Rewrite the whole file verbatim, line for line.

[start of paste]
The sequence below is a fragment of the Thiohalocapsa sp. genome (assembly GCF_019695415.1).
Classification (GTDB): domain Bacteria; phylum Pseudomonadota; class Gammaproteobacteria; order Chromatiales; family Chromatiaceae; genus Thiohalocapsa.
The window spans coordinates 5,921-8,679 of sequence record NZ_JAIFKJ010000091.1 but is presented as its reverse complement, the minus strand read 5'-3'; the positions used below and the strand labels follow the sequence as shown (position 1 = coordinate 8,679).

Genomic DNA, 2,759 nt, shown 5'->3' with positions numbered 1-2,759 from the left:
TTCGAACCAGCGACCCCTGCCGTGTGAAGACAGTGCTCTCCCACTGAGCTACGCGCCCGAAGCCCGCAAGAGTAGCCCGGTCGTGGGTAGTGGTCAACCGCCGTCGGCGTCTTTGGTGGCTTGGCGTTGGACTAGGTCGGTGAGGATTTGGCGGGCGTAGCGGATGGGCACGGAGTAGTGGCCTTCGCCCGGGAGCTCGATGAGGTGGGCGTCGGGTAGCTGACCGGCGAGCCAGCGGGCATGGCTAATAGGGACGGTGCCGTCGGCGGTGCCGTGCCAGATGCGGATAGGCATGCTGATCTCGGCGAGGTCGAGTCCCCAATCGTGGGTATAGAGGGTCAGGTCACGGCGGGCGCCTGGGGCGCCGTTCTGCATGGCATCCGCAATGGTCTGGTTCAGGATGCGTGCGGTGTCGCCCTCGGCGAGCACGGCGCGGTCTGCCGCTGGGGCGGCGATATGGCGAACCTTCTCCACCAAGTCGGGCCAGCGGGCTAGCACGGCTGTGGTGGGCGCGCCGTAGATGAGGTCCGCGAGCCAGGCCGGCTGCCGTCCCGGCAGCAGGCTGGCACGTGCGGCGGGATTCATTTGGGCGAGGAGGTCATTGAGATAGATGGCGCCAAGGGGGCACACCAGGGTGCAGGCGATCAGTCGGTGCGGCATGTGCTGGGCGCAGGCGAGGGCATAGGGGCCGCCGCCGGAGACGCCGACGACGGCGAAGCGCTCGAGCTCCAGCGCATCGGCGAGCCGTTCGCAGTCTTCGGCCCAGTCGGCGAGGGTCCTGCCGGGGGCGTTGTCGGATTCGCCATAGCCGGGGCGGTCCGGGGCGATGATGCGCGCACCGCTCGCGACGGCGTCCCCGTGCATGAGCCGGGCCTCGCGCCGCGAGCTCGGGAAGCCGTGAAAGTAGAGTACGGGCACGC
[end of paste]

The sequence below is a fragment of the Thiohalocapsa sp. genome (assembly GCF_019695415.1).
Classification (GTDB): domain Bacteria; phylum Pseudomonadota; class Gammaproteobacteria; order Chromatiales; family Chromatiaceae; genus Thiohalocapsa.
The window spans coordinates 5,921-8,679 of sequence record NZ_JAIFKJ010000091.1 but is presented as its reverse complement, the minus strand read 5'-3'; the positions used below and the strand labels follow the sequence as shown (position 1 = coordinate 8,679).

Genomic DNA, 2,759 nt, shown 5'->3' with positions numbered 1-2,759 from the left:
TTCGAACCAGCGACCCCTGCCGTGTGAAGACAGTGCTCTCCCACTGAGCTACGCGCCCGAAGCCCGCAAGAGTAGCCCGGTCGTGGGTAGTGGTCAACCGCCGTCGGCGTCTTTGGTGGCTTGGCGTTGGACTAGGTCGGTGAGGATTTGGCGGGCGTAGCGGATGGGCACGGAGTAGTGGCCTTCGCCCGGGAGCTCGATGAGGTGGGCGTCGGGTAGCTGACCGGCGAGCCAGCGGGCATGGCTAATAGGGACGGTGCCGTCGGCGGTGCCGTGCCAGATGCGGATAGGCATGCTGATCTCGGCGAGGTCGAGTCCCCAATCGTGGGTATAGAGGGTCAGGTCACGGCGGGCGCCTGGGGCGCCGTTCTGCATGGCATCCGCAATGGTCTGGTTCAGGATGCGTGCGGTGTCGCCCTCGGCGAGCACGGCGCGGTCTGCCGCTGGGGCGGCGATATGGCGAACCTTCTCCACCAAGTCGGGCCAGCGGGCTAGCACGGCTGTGGTGGGCGCGCCGTAGATGAGGTCCGCGAGCCAGGCCGGCTGCCGTCCCGGCAGCAGGCTGGCACGTGCGGCGGGATTCATTTGGGCGAGGAGGTCATTGAGATAGATGGCGCCAAGGGGGCACACCAGGGTGCAGGCGATCAGTCGGTGCGGCATGTGCTGGGCGCAGGCGAGGGCATAGGGGCCGCCGCCGGAGACGCCGACGACGGCGAAGCGCTCGAGCTCCAGCGCATCGGCGAGCCGTTCGCAGTCTTCGGCCCAGTCGGCGAGGGTCCTGCCGGGGGCGTTGTCGGATTCGCCATAGCCGGGGCGGTCCGGGGCGATGATGCGCGCACCGCTCGCGACGGCGTCCCCGTGCATGAGCCGGGCCTCGCGCCGCGAGCTCGGGAAGCCGTGAAAGTAGAGTACGGGCACGC